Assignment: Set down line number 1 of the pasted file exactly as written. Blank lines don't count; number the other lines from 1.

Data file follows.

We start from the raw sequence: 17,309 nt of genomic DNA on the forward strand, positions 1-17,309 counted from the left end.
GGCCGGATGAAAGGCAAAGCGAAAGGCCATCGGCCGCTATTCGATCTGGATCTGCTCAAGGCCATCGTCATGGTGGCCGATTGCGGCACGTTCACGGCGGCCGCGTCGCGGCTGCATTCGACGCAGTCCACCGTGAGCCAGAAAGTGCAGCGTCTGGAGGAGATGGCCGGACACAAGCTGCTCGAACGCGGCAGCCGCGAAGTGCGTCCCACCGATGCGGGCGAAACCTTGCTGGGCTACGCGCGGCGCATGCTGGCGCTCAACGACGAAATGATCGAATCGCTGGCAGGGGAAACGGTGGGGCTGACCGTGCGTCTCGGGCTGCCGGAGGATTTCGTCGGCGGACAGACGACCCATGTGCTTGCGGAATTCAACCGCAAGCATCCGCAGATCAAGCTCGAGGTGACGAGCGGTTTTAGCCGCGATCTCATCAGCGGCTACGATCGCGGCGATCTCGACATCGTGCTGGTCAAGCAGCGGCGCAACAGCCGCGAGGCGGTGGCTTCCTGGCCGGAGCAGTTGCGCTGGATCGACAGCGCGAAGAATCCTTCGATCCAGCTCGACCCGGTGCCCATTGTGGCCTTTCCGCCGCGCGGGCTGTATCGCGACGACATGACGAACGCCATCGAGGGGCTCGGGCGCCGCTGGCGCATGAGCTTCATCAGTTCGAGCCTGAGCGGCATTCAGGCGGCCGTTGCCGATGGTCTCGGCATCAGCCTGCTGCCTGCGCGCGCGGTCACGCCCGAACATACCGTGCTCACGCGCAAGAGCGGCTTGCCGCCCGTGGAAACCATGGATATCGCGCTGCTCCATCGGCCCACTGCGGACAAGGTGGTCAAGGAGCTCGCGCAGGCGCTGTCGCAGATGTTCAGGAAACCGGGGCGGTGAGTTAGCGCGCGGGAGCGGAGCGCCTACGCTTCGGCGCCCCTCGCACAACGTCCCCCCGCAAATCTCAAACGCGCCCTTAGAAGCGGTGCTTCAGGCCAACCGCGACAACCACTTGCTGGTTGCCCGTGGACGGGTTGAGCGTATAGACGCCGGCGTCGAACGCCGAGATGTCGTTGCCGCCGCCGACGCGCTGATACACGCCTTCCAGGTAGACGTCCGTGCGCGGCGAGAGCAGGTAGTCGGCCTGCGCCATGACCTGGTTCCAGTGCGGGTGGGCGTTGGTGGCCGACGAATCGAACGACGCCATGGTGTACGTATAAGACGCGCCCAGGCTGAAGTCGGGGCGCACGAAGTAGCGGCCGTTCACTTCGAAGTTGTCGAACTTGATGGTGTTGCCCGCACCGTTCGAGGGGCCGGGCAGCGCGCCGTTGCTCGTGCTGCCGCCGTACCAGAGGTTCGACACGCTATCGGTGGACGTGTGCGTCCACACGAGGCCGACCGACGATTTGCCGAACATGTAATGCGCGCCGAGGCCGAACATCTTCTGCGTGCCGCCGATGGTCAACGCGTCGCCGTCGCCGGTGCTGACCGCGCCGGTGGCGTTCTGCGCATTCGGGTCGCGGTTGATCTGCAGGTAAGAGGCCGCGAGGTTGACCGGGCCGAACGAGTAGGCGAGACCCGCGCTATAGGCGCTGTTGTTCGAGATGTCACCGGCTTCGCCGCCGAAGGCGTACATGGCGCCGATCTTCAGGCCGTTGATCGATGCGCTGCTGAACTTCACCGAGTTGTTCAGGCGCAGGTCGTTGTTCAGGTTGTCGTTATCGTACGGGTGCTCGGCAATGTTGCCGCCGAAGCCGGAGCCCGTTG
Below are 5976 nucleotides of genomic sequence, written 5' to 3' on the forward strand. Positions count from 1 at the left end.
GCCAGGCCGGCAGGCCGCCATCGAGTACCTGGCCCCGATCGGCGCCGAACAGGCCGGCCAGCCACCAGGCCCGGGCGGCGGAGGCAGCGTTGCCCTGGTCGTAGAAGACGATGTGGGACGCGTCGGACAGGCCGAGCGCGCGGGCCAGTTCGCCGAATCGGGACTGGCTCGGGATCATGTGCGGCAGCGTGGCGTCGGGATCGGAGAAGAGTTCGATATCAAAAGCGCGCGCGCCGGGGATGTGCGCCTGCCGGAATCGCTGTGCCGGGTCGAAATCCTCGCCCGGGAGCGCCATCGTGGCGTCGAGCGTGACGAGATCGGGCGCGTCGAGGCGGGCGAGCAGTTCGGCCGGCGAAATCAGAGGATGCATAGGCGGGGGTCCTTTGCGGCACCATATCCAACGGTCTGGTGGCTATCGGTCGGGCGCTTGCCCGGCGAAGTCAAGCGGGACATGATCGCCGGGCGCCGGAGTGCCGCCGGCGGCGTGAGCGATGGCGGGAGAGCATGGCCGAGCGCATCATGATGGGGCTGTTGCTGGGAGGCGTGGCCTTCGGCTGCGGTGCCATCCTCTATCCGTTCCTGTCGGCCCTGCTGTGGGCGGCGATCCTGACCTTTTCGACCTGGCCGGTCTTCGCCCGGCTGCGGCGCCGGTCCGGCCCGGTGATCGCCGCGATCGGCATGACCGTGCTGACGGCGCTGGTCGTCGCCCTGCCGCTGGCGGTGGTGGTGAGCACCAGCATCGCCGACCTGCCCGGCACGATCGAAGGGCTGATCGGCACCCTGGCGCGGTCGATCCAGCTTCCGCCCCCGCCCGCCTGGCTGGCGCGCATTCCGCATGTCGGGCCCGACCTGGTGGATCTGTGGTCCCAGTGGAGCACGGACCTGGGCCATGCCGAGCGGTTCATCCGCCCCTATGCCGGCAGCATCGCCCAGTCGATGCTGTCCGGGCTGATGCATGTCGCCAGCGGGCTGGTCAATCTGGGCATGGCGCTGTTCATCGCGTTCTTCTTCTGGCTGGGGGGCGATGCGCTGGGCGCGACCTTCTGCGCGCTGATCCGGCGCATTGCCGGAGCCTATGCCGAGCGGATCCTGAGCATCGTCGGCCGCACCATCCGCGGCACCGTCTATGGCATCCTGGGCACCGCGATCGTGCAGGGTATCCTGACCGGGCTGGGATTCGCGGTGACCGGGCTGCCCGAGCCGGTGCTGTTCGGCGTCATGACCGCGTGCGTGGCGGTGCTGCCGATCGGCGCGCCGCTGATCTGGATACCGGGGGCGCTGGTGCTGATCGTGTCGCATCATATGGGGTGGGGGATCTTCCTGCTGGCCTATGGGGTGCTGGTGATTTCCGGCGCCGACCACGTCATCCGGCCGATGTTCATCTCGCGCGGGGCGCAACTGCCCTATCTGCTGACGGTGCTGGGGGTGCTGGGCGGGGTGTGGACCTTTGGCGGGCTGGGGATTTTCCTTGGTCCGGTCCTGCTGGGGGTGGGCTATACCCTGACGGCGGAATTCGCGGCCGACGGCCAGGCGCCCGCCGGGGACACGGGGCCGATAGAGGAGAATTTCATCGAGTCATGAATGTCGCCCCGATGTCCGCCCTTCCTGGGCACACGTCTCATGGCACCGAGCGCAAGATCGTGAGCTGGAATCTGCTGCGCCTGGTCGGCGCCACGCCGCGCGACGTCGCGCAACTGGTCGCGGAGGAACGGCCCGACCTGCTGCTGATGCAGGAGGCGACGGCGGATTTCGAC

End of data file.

We start from the raw sequence: 17,309 nt of genomic DNA on the forward strand, positions 1-17,309 counted from the left end.